Brochures

Perennials & Ponds

Peonies

Peonies are stunning, old-fashioned, dependable, and long-lived easy to grow perennials.

Location

  • full sun to light shade—at least 6 hours of sunlight a day for good blooming

Soil

  • rich, well-drained soil
  • incorporate generous amounts of organic matter—compost

Planting

  • give each plant room to grow—for bush-type peonies a 3 foot diameter circle would be minimum
  • crown of the plant, area where eyes (buds) sprout, should be 2 inches below the surface
  • firmly pack soil around the crown

Routine Care

In spring
  • remove any debris covering the crown of the plant
  • sprinkle a handful of bone meal around plants and gently work into the soil or apply a well balanced fertilizer
  • Peonies blooms are large and heavy so they require some support. Set up supports before leaves unfold.
Throughout summer
  • keep well watered and fertilized
In fall
  • sprinkle a generous handful of bone meal around the plants and gently work into the soil in early August—Peonies set their flower buds for next season at this time. Bone meal will increase quality and quantity of blooms for next year.
  • after a killing frost, cut plants back—this will help control botrytis
  • Botrytis (grey mold) is a serious disease that over winters on plant parts so if you don’t cut plants back in the fall leaves and stems can become a source of infection the following year.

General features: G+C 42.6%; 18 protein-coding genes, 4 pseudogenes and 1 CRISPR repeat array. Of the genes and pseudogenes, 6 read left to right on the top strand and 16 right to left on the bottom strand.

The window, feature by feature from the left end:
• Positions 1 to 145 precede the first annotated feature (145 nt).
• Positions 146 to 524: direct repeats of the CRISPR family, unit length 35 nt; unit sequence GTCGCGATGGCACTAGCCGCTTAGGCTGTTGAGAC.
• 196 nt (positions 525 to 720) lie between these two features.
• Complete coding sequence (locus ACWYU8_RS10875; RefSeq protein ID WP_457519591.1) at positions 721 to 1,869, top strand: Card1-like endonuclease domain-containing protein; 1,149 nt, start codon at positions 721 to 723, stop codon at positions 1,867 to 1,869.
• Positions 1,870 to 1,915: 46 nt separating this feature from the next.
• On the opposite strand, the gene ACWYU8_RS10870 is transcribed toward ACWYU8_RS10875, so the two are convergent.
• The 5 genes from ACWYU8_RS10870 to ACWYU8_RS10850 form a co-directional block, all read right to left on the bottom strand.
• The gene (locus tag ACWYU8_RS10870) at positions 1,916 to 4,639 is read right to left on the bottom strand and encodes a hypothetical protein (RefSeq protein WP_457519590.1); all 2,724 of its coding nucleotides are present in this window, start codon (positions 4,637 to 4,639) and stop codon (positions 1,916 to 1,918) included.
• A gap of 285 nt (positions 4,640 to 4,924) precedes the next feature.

Ants

  • Ants can frequently be found on peonies because they are attracted to the syrup the buds exude.
  • THEY DO NOT HARM THE PEONY and DO NOT need to be controlled.

Why Peonies Do Not Bloom:

  1. Plants are too young and immature 
    be patient, let them develop.
  2. Planted too deep
    if eyes are more than 8cm (3") under the soil surface, raise plants up to 5cm (2").
  3. Insufficient moisture
    more frequent watering and the addition of a layer of mulch.
  4. Late spring frost
    if there is a chance of late spring frost cover with a sheet or blanket to protect buds from freezing. 
  5. Botrytis Blight or other diseases
    buds turn black and fail to develop, leaves may be spotted, base of stems look mushy and rotten.
    use a fungicide to help correct problem.
    Water around base of plant, ensure plant has good air circulation and cut plants back in the fall. 
  6. Insect attacks
    Thrips cause buds to open partially, turn brown and fall—can spray to correct this problem
  7. Recent transplanting or division
  8. Location and culture
    not getting enough sun
    too crowded - fighting for moisture and nutrients not getting enough fertilizer